Norman Ray Fitts, Screenwriter and Novelist

Coverage Example

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Below you will see an example of coverage performed on a screenplay. The same process would be applied to a manuscript.


Title of Script – Screenplay

Author - Author

Place and Time - New York City, present day

Genre - Drama/Fantasy

Length – 95




A self centered, egotistical real estate agent undergoes a mystical life changing event that allows him a second chance at getting things right.


Brief Synopsis:


A self centered, egotistical real estate agent’s life is about to change. His family life has eroded to the point where the only person of interest to him is his mistress. He can’t stand to look at his wife, who has taken to drugs to get through her day. His daughter has run away to the streets just to get away from him. He doesn’t appreciate what he has until both his wife and daughter commits suicide. He tries to take his own life but fate sometimes has its own way of setting things straight. Real, or unreal, he’s forced to live through a span of time that represents a different reality. He’s been given a rare opportunity to make better choices, but will he?


1. Summary [Overall score = 3.3 ] 1-5 (1 = worse, 5 = best)


There is potential with this script. I think the bulk of the story should be developed around what John has to do to get his life back. We don’t get to that until page 41. I always like a story that holds up, in front of us, what can happen if we fail to stop and smell the roses. However when you’re dealing with a character driven story a great deal of effort has to go into developing them. For example I think the audience needs to know more about just who Reynar really is. Maybe who he is, and what he does could be the hook the first ten pages needs. It has to be enough to spike the audience without giving everything away. Just a thought.


2. Story [Character score = 2.5, Plot score = 3.5]


Primary Characters:


John Waysicks - 51 years old. He’s a real estate sales guru working for a high pressure real estate company in New York City. He has a typical New York attitude toward everyone around him. He’s having an affair with his secretary, Sara.


Ted Lykerson - 29 years old. He’s a John Waysicks wantabe as far as the business goes. He has little concern for anyone outside of his on circle.


Kate Waysicks - 45 years old. John’s wife. Her emotions have been stretched to the limit with John’s unconcern and she’s aware of the affair. This Kate resides in John’s current world. Things change as reality changes.


Sara Fitzner - 28 years old. She’s John’s secretary and is taking advantage of John’s broken marriage.


Shanda Waysicks - 17 years old. She’s living on the street. She supplies her mother with drugs for spending money. She can’t stand her father for the way he’s treating her mother. This is Shanda in John’s current world. Things change as reality changes.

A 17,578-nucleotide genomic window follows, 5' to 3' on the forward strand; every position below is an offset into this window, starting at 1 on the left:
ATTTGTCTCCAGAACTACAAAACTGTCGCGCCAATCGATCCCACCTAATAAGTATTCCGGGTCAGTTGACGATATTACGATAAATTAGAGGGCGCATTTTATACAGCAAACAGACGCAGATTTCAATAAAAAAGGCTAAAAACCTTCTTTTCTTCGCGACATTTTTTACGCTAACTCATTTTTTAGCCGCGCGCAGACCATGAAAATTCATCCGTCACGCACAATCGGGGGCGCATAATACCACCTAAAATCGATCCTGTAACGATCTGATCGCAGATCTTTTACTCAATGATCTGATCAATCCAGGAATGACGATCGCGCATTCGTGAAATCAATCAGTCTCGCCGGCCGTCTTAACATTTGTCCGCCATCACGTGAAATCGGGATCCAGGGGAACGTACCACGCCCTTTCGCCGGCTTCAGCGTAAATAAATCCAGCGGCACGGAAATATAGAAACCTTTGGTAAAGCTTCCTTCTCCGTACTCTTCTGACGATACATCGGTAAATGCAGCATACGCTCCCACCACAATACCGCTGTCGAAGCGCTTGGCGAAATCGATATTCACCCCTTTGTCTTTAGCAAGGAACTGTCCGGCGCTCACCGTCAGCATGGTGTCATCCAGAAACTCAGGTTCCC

Reynar - 63 years old. He is the master of ceremony for John’s alternate reality. He is john’s link to what is real and to what may not be. He has all the answers but wants John to figure them out for himself.


Willie - 55 years old. Willie turns out to be John’s pathway to redemption. In John’s parallel reality he and John both live on the street and for the first time, John shows concern for someone other than himself in a selfless act to save another human life.


Overall character assessment: 


Each of the characters spoke with their own voice. They were distinctive. I think John was understated in that most of his dialogue, in the beginning, was always negative. You never get a solid feel for what brought on Kate’s demise so it’s hard to sympathize with her situation. It’s not hard to figure out what’s wrong, but there is just not enough interaction between John and her. That dissolving relationship is what brought John to the point where the story begins. The same goes for Shanda you just don’t become attached. As for Ted, Reynar and Willie I do believe they fulfilled their roles in the story however they felt to much like stock characters. You need to come up with something to flesh them out.




This plot is one that has been used many times and in many forms. A life is on the verge of collapse. An event occurs that provides a choice or a second chance. That event could be set in the real world but in this case it is spiritual, and choices, right or wrong, are made. You provided all of that. There are several dramatic moments as the characters interact. There is a level of excitement stemming from the house exploding, Shanda’s confrontation with her father ending with her jumping from the building, followed by him, and in the end when John throws himself in front of the truck to save Willie. I think the level of drama in this story could be raised if some of the problems pointed out in the character assessment are addressed.